On October 17, 1920, audience members at the College Theater in Los Angeles were treated to a “sneak preview” of a new movie — a drama featuring a cast entirely made up of Native Americans. Motion Picture News called it “an original and breath-taking adventure.” A year later, the film played in Topeka, Kansas to little fanfare — we only know about the engagement because the theater placed a few small ads in a local newspaper. These two showings are the only known screenings of THE DAUGHTER OF DAWN, a large-scale production of Comanche and Kiowa life created by Norbert Myles and the Texas Film Company. After that, the film disappeared for nearly a century—without a trace.
Cinema, the twentieth century’s great art form, proved to be a powerful means for preserving history even as it also perpetuated myths and stereotypes. Although fascinated with images of the “wild west,” very few silent films ever attempted to capture Native American life with the active participation of tribe members. Instead, most films set in the west were centered on white settlers, cowboys and soldiers and Native Americans characters were often played by white actors. But the few films that were created with the cooperation of tribal members, such as In the Land of the Head Hunters [which Milestone will be releasing in a brand-new restoration in 2013] and The Silent Enemy remain invaluable documents of KwaKwaka’wakw and Ojibway life. Alhough created by white filmmakers for general release, these films recorded legends and cultural history as handed down by tribal elders.
But time has not been kind to silent cinema. Only 78% of films made before 1929 still exist and independent films were especially vulnerable to destruction and loss. So it was a lucky day when a private detective who had received some nitrate film reels in exchange for payment contacted Brian Hearn at the Oklahoma City Museum of Art. It turned out that his “fee” was an incredibly rare film, THE DAUGHTER OF DAWN, previously known only through articles and photos from the 1920s and a copy of the script at the Library of Congress. And miraculously, the film was complete and in excellent condition. The Oklahoma Historical Society with assistance of the Smithsonian’s National Museum of the American Indian then acquired the precious film and set out to restore it.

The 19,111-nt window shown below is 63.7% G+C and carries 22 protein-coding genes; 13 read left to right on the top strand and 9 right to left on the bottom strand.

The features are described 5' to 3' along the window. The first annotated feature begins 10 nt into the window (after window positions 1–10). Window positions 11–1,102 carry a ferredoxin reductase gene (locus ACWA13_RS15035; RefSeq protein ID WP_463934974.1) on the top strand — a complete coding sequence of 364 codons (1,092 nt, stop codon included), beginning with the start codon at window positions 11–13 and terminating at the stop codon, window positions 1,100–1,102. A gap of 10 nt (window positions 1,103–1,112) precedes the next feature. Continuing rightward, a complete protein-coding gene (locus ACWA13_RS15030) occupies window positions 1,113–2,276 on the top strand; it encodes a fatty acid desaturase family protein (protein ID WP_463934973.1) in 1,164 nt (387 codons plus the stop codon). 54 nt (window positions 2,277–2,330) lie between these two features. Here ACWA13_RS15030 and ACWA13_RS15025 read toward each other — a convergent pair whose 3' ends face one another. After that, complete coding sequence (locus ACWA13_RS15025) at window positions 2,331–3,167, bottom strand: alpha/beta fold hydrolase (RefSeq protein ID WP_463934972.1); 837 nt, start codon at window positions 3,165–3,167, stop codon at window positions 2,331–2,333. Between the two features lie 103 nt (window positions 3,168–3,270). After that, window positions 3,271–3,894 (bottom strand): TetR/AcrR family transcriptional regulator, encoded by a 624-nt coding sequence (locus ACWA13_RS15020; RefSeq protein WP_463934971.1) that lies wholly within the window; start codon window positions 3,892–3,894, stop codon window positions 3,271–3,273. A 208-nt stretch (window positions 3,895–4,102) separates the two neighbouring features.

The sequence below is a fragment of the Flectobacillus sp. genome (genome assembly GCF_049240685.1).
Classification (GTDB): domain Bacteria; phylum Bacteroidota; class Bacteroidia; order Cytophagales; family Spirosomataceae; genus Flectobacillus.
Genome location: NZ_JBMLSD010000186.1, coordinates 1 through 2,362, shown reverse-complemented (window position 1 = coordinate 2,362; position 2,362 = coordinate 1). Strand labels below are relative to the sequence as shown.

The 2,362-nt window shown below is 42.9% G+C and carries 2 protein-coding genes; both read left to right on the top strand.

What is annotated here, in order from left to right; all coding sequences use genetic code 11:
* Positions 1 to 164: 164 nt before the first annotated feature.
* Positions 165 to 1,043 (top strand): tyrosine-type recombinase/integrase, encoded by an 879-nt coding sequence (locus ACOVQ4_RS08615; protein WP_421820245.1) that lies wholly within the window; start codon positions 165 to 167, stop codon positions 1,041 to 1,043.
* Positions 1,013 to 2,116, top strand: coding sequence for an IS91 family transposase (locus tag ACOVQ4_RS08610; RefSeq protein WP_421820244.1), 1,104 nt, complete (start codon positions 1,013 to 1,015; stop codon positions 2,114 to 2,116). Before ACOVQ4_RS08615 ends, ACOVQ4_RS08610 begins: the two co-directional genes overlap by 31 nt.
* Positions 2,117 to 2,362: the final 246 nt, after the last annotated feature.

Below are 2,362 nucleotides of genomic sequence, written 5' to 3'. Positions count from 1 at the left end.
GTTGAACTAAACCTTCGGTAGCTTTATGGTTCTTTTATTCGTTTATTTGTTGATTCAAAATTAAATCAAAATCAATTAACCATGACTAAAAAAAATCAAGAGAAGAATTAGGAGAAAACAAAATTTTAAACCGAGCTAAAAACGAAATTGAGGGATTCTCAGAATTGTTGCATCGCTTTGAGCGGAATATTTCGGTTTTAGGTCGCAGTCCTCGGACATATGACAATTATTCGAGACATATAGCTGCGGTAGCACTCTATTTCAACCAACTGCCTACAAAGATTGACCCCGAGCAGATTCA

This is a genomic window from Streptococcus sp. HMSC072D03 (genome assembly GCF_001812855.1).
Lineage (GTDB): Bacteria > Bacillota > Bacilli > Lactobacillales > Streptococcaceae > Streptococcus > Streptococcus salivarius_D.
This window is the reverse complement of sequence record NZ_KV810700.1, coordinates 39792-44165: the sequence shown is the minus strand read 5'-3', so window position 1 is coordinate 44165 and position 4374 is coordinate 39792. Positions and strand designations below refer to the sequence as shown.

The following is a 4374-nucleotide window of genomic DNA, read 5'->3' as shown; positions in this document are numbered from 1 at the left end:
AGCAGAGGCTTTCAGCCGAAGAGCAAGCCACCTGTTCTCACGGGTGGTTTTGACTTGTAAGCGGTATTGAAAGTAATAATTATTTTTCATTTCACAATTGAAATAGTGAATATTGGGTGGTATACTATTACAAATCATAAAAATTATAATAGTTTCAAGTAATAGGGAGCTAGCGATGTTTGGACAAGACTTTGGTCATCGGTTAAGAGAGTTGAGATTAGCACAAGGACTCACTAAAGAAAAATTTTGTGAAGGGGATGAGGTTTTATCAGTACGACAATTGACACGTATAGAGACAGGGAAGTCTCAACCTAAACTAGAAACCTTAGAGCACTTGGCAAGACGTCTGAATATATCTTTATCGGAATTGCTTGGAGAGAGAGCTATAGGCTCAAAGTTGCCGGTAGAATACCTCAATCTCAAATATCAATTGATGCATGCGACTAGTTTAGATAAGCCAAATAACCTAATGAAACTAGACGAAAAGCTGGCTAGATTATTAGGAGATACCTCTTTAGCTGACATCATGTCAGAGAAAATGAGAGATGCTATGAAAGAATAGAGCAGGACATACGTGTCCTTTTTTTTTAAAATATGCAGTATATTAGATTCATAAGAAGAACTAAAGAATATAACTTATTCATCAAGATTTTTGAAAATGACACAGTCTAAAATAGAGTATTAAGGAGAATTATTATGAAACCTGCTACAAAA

THE DAUGHTER OF DAWN is an 80-minute, feature silent film that was shot in May, June, and July of 1920 in the Wichita Mountains of southwest Oklahoma. The story, played by an all-Native American cast of 300 Kiowas and Comanches, includes a romantic rivalry, buffalo hunts, a battle, village scenes, dances, deceit, courage, hand-to-hand combat, and even a happy ending. The Native American actors, who in 1920 had been living on reservations for less than fifty years, brought with them their own tipis, horses, clothing, and material culture.
White Parker, the film’s male lead, and Wanada Parker, who appears in a supporting role, were two of the 25 children of legendary Comanche chief, Quannah Parker. Chief Parker has recently been profiled in two nonfiction bestsellers, S. C. Gwynne’s Empire of the Sun and Glenn Frankel’s The Searchers. Quannah Parker was a son of chief Peta Nocona and Cynthia Ann Parker, who like the character in the John Ford movie, was kidnapped as a young girl and later married and identified as a Comanche.
The film was directed by a young director, Norbert Myles and written by Richard E. Banks who had spent 25 years living with various tribes. It is fascinating that, by accident or design, the film’s plot hinges on story on a very similar to Quannah Parker’s real encounter with his first wife.
Restored by the Oklahoma Historical Society, Film Technology (35mm) and Modern Videofilm (2K), THE DAUGHTER OF DAWN proves to be a revelation. Subtly acted by the all-Native American cast, photographed beautifully, and directed without melodrama by Myles, this lost silent film stands with the best films of the period. Why it played only twice and was never officially released remains a mystery.
To accompany the restored film, composer David Yeagley wrote an original score that was performed by the Oklahoma City University Orchestra.
Funding for this project provided by: Lawton Community Foundation McMahon Foundation, National Film Preservation Foundation, Oklahoma City University and the Oklahoma Historical Society.
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